A couple of times I have forgotten to turn on the gas and it takes me a while to realize why my welds are so difficult. Really makes a difference.


I’m sure there are plenty of things I’m doing in this resto that would make purists cringe.  With the last few pieces (the rocker and the front lower fender panel) I also applied E6000 panel glue to the seams.  I don’t have the greatest faith in these spot welds and skim coats to keep moisture out, so I figure it can’t hurt.  

The other thing I dread is using too much Bondo.  I’ve been trying very hard to minimize thickness of the layers by making my pieces fit as precise as I can.  But I’m sure anyone looking can tell that this lower front panel I just put on is relatively “flat” in comparison to the curve or bulge native to the lower half of the door and rear panels.  I’m concerned I’m going to have to heap on filler to make up this shape.  In retrospect, I probably should have put the passenger door back on prior to welding in the panel to see if I could have shaped it by hand a bit first.

I was doing much as you are a few years ago.  To contour panels, make flanges and lips, you should anneal the metal in the bend area first; makes things much easier. See you tube for numerous tips and techniques.  Also, an English wheel will come in really handy if you have much more to do.  The HFT unit is sufficient for light use.  See my thread "2548's restoration" if you haven't already.  PS - I'm in Florida too.

This build has a bit of its own agenda. I have a list of items I want to get to, but it seems like I never get to many of them as all other unknowns surface as I go. I’m currently upgrading the suspension. I’ve replaced the rear coil overs with the Ridetechs recommended by SACC. I’ve also purchased the Shockwave HQ 2-valve system for the fronts.  Has anyone installed this system yet?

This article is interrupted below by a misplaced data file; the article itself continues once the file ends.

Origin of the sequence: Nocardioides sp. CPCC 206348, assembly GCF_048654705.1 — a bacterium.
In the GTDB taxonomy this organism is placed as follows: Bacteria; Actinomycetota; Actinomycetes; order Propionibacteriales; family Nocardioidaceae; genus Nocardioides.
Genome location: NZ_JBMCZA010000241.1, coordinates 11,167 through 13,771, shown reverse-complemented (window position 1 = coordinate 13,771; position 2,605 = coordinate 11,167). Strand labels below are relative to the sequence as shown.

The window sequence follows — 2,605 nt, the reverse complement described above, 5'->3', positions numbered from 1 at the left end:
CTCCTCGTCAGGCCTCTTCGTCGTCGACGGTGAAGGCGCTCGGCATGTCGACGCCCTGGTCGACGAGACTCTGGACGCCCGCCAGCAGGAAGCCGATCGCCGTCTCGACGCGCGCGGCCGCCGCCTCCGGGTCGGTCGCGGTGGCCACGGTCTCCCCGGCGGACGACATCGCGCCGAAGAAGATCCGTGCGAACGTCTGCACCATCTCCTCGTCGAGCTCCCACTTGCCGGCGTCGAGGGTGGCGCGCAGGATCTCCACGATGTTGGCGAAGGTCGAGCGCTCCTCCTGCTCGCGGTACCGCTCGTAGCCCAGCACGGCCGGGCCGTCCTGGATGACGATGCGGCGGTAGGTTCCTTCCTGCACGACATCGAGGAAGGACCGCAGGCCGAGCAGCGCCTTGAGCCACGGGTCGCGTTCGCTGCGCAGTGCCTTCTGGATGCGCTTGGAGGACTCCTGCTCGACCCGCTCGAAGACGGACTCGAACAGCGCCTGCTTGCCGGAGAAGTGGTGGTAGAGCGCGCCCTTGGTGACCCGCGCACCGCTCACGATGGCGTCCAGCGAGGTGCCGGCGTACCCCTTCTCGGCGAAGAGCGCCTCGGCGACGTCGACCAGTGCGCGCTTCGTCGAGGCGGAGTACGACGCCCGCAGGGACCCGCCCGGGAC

The next task is body stiffening.  There’s several kits out there which I guess are geared at adding rigidity to the frame when you are unable to remove your interior or don’t want to mess with the existing body/paint work.  However, since I’m restoring this car down to its bones, I’ve chosen a different route.  The weak spots on the Pantera, as I’m told and as I’ve read, are not the ladder shaped frame, but rather the cross members fore and aft of the cockpit as well as the poorly sealed seams in the body work as done by Ghia.  I owned a prior Pantera (also a 1971) which cracked (the paint/body work) at the top of the C-pillar after some spirited driving.  Turns out, this is one of the weak body seams where Ghia simply spot welded the roof to the body structure and then filled in the gap with lead/flux.  

So, I set off to strip the body work down and melt off the lead (while wearing a resp. mask) and strengthen the seams.  After removing the lead w/a butane flame (it melts away like candle wax and becomes brittle) I welded the seam(s) up as best I could.  0BB9E519-E5EE-4893-A8DB-FD9DEE53D912A1813CDA-90D0-45AD-9B1D-7A5F95BA01E33B95CD49-EE53-4135-B1F4-AAF5BAC953216D36E9D4-A895-4FEC-A1A6-E2ABA20D7BA6

You can see the depth of the lead.  This particular spot is the C-pillar on the driver’s side.  


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I also spoke at length with Jerry Sackett, owner of Pantera International Motorsports in SoCal (he rebuilt my engine/trans/cooling system.  He pointed out that the stress ultimately finds itself along the inner aspects of the rocker panels, thus allowing for the twisting in the body.  Soooo …I followed his advice and had supports built.  

I made paper patterns of the inner rockers, then cut cardboard pieces to outline the contour of each side.  I could a local Metal/machine shop here in Jax, FL to manufacture the braces for me at a cost of $150 each.  F8404502-8728-417D-8D2C-C8D1AA923F1541532B05-2A8E-4DB4-A506-91CAB2E5F37BA99C0E9D-4D1C-45CD-8CCA-DC2A96C20E95C1480A25-331C-496E-8BC2-1377A43AAED6